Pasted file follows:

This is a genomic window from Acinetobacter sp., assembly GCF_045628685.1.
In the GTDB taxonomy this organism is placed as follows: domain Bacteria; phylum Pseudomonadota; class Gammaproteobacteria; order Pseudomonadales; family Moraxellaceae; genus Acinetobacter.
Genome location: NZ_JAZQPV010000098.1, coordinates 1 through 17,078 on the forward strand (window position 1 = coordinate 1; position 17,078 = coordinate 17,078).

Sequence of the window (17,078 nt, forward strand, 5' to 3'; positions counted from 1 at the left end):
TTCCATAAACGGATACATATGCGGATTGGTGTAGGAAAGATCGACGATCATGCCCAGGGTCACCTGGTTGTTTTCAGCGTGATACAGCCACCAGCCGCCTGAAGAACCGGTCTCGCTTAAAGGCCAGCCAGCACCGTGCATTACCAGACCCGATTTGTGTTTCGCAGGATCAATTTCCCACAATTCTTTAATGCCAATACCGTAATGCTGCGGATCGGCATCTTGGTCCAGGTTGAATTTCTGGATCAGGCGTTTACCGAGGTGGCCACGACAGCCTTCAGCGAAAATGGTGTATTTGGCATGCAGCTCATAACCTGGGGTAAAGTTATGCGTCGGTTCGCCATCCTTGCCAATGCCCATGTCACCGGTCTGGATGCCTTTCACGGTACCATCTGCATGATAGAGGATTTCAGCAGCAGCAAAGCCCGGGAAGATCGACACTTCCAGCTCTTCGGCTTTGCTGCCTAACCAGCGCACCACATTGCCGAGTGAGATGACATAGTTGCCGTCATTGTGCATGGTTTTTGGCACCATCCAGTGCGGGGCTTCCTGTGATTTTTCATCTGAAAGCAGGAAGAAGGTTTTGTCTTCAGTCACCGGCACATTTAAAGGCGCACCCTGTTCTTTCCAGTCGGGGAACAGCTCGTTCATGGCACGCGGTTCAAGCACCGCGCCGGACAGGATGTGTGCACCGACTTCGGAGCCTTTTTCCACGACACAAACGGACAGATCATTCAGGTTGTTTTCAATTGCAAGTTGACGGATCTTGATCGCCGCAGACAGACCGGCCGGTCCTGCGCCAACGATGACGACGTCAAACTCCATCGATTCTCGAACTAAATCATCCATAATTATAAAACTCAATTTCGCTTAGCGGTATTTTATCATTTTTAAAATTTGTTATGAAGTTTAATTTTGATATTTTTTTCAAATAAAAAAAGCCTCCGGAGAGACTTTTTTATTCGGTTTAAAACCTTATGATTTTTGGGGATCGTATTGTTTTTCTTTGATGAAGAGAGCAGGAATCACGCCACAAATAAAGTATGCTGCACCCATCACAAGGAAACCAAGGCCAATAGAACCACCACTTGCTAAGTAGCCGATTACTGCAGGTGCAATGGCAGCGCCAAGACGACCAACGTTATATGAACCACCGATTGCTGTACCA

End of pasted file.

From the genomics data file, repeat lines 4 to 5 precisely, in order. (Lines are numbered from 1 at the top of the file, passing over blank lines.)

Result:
Sequence of the window (17,078 nt, forward strand, 5' to 3'; positions counted from 1 at the left end):
TTCCATAAACGGATACATATGCGGATTGGTGTAGGAAAGATCGACGATCATGCCCAGGGTCACCTGGTTGTTTTCAGCGTGATACAGCCACCAGCCGCCTGAAGAACCGGTCTCGCTTAAAGGCCAGCCAGCACCGTGCATTACCAGACCCGATTTGTGTTTCGCAGGATCAATTTCCCACAATTCTTTAATGCCAATACCGTAATGCTGCGGATCGGCATCTTGGTCCAGGTTGAATTTCTGGATCAGGCGTTTACCGAGGTGGCCACGACAGCCTTCAGCGAAAATGGTGTATTTGGCATGCAGCTCATAACCTGGGGTAAAGTTATGCGTCGGTTCGCCATCCTTGCCAATGCCCATGTCACCGGTCTGGATGCCTTTCACGGTACCATCTGCATGATAGAGGATTTCAGCAGCAGCAAAGCCCGGGAAGATCGACACTTCCAGCTCTTCGGCTTTGCTGCCTAACCAGCGCACCACATTGCCGAGTGAGATGACATAGTTGCCGTCATTGTGCATGGTTTTTGGCACCATCCAGTGCGGGGCTTCCTGTGATTTTTCATCTGAAAGCAGGAAGAAGGTTTTGTCTTCAGTCACCGGCACATTTAAAGGCGCACCCTGTTCTTTCCAGTCGGGGAACAGCTCGTTCATGGCACGCGGTTCAAGCACCGCGCCGGACAGGATGTGTGCACCGACTTCGGAGCCTTTTTCCACGACACAAACGGACAGATCATTCAGGTTGTTTTCAATTGCAAGTTGACGGATCTTGATCGCCGCAGACAGACCGGCCGGTCCTGCGCCAACGATGACGACGTCAAACTCCATCGATTCTCGAACTAAATCATCCATAATTATAAAACTCAATTTCGCTTAGCGGTATTTTATCATTTTTAAAATTTGTTATGAAGTTTAATTTTGATATTTTTTTCAAATAAAAAAAGCCTCCGGAGAGACTTTTTTATTCGGTTTAAAACCTTATGATTTTTGGGGATCGTATTGTTTTTCTTTGATGAAGAGAGCAGGAATCACGCCACAAATAAAGTATGCTGCACCCATCACAAGGAAACCAAGGCCAATAGAACCACCACTTGCTAAGTAGCCGATTACTGCAGGTGCAATGGCAGCGCCAAGACGACCAACGTTATATGAACCACCGATTGCTGTACCA